So, if you see yourself making use of something like that, you could probably score the THR10 for $250 and have $750 for a higher wattage, gigging amp solution.

Just a thought. I've been on a Yamaha honeymoon for a few weeks, from getting new (to me) Yamaha guitar and this amp, so note I may be a bit biased till this honeymoon phase wears off.

Ken
Bernie Sanders for President!
#7
Get a 100W tube guitar head that's more vintage voiced and a 4x10 or 6x10 bass cabinet without a tweeter. There were very little difference between a tube guitar and bass amp designs back in the days. 10s sound great on both guitar and bass. Keeping it under $1000 is going to be the real challenge. Are you planning on gigging? The stuff I recommended was with the intention of playing loud. But if it's for home practice, you can get a smaller amp and cabinet. For the amp, anything would work. Look something that's 30-50W and clean oriented though. A 210 or 115 would work. But try to get a compact cab so it's not completely bassey. And again, no tweeters.

I was once trying out some basses through an old Ampeg V4B through an 810 and the tone was simply superb. The salesperson came over and plugged a a Strat into it and it just sounded like a really good guitar amp. You wouldn't be able to tell it was a bass amp just from listening to it. It was a non-MV amp but the natural gain worked well for both guitar and bass. The tone was much better than what you normally find in the modern class D amps and what you would find from modellers. The price for the amp and cab was only a little over $1000. The only reason I have trouble recommending it is the fact that it's a 100W non-MV amp and it's huge.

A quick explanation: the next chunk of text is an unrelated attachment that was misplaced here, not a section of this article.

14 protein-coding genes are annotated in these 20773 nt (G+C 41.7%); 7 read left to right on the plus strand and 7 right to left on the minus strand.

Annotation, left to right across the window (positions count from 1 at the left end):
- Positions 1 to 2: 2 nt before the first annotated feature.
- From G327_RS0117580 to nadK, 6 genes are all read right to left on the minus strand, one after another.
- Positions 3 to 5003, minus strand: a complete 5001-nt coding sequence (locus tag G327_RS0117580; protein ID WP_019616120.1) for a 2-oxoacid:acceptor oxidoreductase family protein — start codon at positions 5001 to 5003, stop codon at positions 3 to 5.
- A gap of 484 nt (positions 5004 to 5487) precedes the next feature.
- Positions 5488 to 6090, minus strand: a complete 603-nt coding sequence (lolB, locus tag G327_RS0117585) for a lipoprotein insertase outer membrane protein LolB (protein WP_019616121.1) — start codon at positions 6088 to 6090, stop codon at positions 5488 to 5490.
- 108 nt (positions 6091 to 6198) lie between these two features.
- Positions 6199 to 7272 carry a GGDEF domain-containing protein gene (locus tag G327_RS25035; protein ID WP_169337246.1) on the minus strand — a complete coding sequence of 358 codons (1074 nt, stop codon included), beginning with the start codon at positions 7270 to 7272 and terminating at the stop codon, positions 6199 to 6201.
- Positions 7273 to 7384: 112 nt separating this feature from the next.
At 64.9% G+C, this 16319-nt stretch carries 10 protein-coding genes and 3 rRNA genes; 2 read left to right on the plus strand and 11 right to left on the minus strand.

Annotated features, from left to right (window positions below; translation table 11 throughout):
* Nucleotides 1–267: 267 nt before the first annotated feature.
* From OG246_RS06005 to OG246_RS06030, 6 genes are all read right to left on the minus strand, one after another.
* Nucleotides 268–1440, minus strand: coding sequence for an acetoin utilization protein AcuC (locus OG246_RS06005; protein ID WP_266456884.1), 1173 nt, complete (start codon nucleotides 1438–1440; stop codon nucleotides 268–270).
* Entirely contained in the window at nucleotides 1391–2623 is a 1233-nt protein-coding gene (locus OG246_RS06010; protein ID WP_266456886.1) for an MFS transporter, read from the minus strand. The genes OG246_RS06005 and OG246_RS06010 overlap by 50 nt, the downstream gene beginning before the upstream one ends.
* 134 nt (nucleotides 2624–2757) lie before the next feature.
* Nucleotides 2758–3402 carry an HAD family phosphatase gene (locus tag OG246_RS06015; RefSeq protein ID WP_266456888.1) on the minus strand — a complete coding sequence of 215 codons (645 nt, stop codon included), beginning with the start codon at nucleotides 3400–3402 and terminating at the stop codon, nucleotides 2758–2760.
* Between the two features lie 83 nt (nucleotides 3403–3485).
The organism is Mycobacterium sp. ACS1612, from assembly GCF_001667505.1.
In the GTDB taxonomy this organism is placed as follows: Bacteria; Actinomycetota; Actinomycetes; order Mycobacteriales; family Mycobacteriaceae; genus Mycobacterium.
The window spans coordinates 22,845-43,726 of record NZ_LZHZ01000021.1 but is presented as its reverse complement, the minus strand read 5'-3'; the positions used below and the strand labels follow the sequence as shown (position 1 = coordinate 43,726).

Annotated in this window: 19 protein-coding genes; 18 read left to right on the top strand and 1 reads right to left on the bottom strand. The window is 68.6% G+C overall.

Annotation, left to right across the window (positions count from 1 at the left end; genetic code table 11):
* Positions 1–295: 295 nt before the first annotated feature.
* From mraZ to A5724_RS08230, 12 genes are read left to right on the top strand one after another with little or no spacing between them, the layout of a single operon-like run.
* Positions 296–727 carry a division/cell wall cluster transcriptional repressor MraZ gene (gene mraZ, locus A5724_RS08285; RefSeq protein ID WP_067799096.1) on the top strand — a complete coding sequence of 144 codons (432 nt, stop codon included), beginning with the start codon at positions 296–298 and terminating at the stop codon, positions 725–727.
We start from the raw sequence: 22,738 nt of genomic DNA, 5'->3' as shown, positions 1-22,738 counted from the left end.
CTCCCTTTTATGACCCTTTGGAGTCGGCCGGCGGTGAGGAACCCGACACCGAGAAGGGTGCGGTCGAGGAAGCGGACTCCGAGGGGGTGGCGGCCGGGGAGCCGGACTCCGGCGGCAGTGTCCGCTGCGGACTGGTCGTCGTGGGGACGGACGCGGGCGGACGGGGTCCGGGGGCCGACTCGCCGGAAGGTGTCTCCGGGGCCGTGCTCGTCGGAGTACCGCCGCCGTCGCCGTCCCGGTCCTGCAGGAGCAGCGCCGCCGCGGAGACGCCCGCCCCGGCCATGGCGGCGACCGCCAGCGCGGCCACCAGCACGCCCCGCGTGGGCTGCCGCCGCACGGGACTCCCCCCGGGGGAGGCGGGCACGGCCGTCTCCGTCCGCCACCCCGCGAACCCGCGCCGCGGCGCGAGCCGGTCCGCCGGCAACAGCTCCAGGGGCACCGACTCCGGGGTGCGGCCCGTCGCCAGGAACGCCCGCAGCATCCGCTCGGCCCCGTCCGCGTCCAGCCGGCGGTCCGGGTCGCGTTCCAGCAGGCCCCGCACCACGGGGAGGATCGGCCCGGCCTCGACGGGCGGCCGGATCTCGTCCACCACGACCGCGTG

#8
An old silverface Bassman with an OD pedal in front of it should cover most sounds you want. My Bassman cost me $450, my 2x12 costed $250, and my Bad Monkey was $40. That fits right into your budget, our you can go higher if you want a 4x12 or a Blackface instead of a Silverface.
#9
Quote by SexyBeast810
I tried it once with my ESP EC-50 through my Fender Rumble 30. The biggest problem is that the bass amp doesn't replicate the high frequencies very well. Other than that, it sounds fairly similar to my bass, just not as good.

In short, you can play a guitar through a bass amp, it just won't sound great.


Josh Homme disagrees.
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Sure upgrading your gear will make you sound better.


#10
Quote by Gheymix
An old silverface Bassman with an OD pedal in front of it should cover most sounds you want. My Bassman cost me $450, my 2x12 costed $250, and my Bad Monkey was $40. That fits right into your budget, our you can go higher if you want a 4x12 or a Blackface instead of a Silverface.


+1 i have a '68 bassman paid $300ish, and it goes through guitar cabs for me (i have a bass amp 2x10+tweeter) but the bassman did find with a bass in a cab.

___________


if i were to do this, i would get a powered wedge (or wedge and proper amp).

buy two preamps. one for a guitar one for a bass your preferences and switch them when you change from guitar to bass.

may be over budget.

___________

or buy a nice bass amp. mine is a Genz Benz M-Line 200. not huge, but sounds great. i think i paid $150 or so.

then buy a guitar amp that fits what you want from a guitar.

if you have more left, get a 1x15" and run it with the bass amp with the speaker connected properly.
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#11
Before i got my Peavey Classic 30 i was using a small bass amp to run my guitar through,The tones just were'nt there though.Everything sounded dull and lifeless,Even with an od pedal through with the treble up.Much more clarity with a guitar amp.If you're spending a grand i would'nt recomend a bass amp for guitar,You don't wanna spend that and be disapointed with the sound you get.Unless you go Fender Bassman of course,I've heard they sound good with a guitar.
Last edited by EyeballPaul at May 14, 2014,
#12
I'm surprised no one has mentioned the Peavey Vypyr VIP amps. They are guitar, bass and acoustic amps. It is not tube, but it will work and sound decent

You can use a guitar head into a cab with EVM 12L's and that will work fine for guitar and bass